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Gino Cervi
Gino Cervi 70.jpg
Cervi in 1970
Born
Luigi Cervi

(1901-05-03)3 May 1901
Died3 January 1974(1974-01-03) (aged 72)
NationalityItalian
OccupationActor
Years active1925–1972
SpouseNiní Gordini Cervi (1928-74)
ChildrenTonino Cervi
RelativesValentina Cervi (granddaughter)

Luigi Cervi (3 May 1901 – 3 January 1974), better known as Gino Cervi (Italian pronunciation: [ˈdʒiːno ˈtʃɛrvi]), was an Italian actor. He was best known for portraying Peppone in a series of comedies based on the character Don Camillo (1952-1965), and police detective Jules Maigret on the television series Le inchieste del commissario Maigret (1964-1972).

Life and career

Cervi was born in Bologna as Luigi Cervi. His father was Antonio Cervi, an theatre critic for Il Resto del Carlino. His family held close ties to the town of Casalbuttano ed Uniti, where the elder Cervi would eventually be buried after his death.

Cervi (left) with the Belgian author Georges Simenon and the Italian publisher Arnoldo Mondadori
Cervi (left) with the Belgian author Georges Simenon and the Italian publisher Arnoldo Mondadori

He was best known for his role of Giuseppe Bottazzi ("Peppone"), the Communist mayor in the Don Camillo movies of the 1950s and the 1960s. He shared great understanding and friendship with co-star Fernandel during the 15 years playing their respective roles in Don Camillo movies.[1] He was an accomplished stage actor, particularly known for his interpretations of Shakespeare,[2] and co-founded the Teatro Eliseo's stable company with Paolo Stoppa and Rina Morelli in 1939.[3]

Toward the end of his career he played Commissioner Maigret for eight years in the Italian TV adaptation of the celebrated series of crime novels by Georges Simenon, Le inchieste del commissario Maigret (1964–1972), during which he also starred in a spin-off movie Maigret a Pigalle (1966), produced by his son Tonino Cervi.[4]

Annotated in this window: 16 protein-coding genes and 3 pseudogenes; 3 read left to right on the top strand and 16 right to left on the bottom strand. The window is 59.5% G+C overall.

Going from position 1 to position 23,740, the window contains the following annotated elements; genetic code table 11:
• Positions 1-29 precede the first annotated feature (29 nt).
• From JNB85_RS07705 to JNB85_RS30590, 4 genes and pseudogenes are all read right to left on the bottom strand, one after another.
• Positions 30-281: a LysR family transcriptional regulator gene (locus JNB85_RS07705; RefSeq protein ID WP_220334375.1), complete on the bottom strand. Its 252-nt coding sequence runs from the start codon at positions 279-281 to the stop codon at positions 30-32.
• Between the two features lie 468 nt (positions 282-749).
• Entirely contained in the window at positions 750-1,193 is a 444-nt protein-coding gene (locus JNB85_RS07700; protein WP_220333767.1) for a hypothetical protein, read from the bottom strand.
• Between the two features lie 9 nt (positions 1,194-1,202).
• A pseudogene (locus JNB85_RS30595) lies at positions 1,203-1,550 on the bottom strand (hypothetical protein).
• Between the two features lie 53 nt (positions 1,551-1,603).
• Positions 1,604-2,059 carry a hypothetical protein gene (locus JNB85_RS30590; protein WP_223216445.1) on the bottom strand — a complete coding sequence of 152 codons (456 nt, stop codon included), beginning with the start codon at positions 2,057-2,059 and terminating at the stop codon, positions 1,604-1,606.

Cervi was also a voice actor, and dubbed into Italian the films of Laurence Olivier (Henry V, 1944; Hamlet, 1948; Richard III, 1955),[5] Orson Welles, Clark Gable (It Happened One Night, 1934), and James Stewart (Harvey, 1950). He dubbed Alec Guinness' voice in the Italian version of Brother Sun, Sister Moon (1972) and Charles Boyer in Lucky to Be a Woman (1956).

Personal life

In 1928, Cervi married actress Nini Gordini and they had a son, Tonino Cervi. He later became the grandfather of actress Valentina Cervi and producer Antonio Levesi Cervi.

He was initiated to the Italian Scottish Rite Freemasonry in the Lodge "Palingenesi" (Rome, 1946) and later he joined the Lodge "Galvani" in Bologna.[6][7]

As a young adult, Cervi was a supporter of the Fascist Party, in large part because of his Catholic faith, and participated in the March on Rome.[8] His political alignment changed during World War II, when he openly denounced Fascism and far-right politics in general. He supported the Christian Democrats during the 1968 general election, and later joined the Italian Liberal Party, running and winning an election as councilor for the Lazio region.[8]

Death

Cervi died in Punta Ala in 1974.

Selected filmography

Gino Cervi in Maigret (1967).
Gino Cervi in Maigret (1967).

Bibliography

Notes

  1. ^ Cf. Andrea Maioli & Rino Maenza, Cervi 100. Peppone, Maigret e gli altri, Medianova, Bologna 2001, s.v. "Don Camillo".
  2. ^ Barron, Emma (2018). Popular High Culture in Italian Media, 1950–1970: Mona Lisa Covergirl. Palgrave Macmillan. ISBN 978-3319909622.
  3. ^ "Cervi, Gino - MSN Encarta". 19 June 2008. Archived from the original on 19 June 2008. Retrieved 12 April 2022.
  4. ^ Cf. Andrea Maioli & Rino Maenza, Cervi 100. Peppone, Maigret e gli altri, ibid., s.v. "Maigret".
  5. ^ "Laurence Olivier e Gino cervi nell'Amleto di Shakespeare, 1948 -". Rai Teche (in Italian). 10 July 2019. Retrieved 12 April 2022.
  6. ^ "From Belli to Totò and Gino Cervi, MASSONICamente narrows the Italian artist freemasons" (in Italian). Archived from the original on 2 October 2018. il 3 gennaio ricorrono i 40 anni dalla morte, indimenticabile interprete di Peppone iscritto alla loggia "Galvani" di Bologna, dopo essere stato iniziato nel 1946 nella loggia "Palingenesi" di Roma
  7. ^ "When Totò was a Freemason". ricerca.repubblica.it (in Italian). 11 July 1993. Archived from the original on 27 September 2013. Retrieved 1 October 2018.
  8. ^ a b "CERVI, Gino in "Dizionario Biografico"". 28 October 2018. Archived from the original on 28 October 2018. Retrieved 12 April 2022.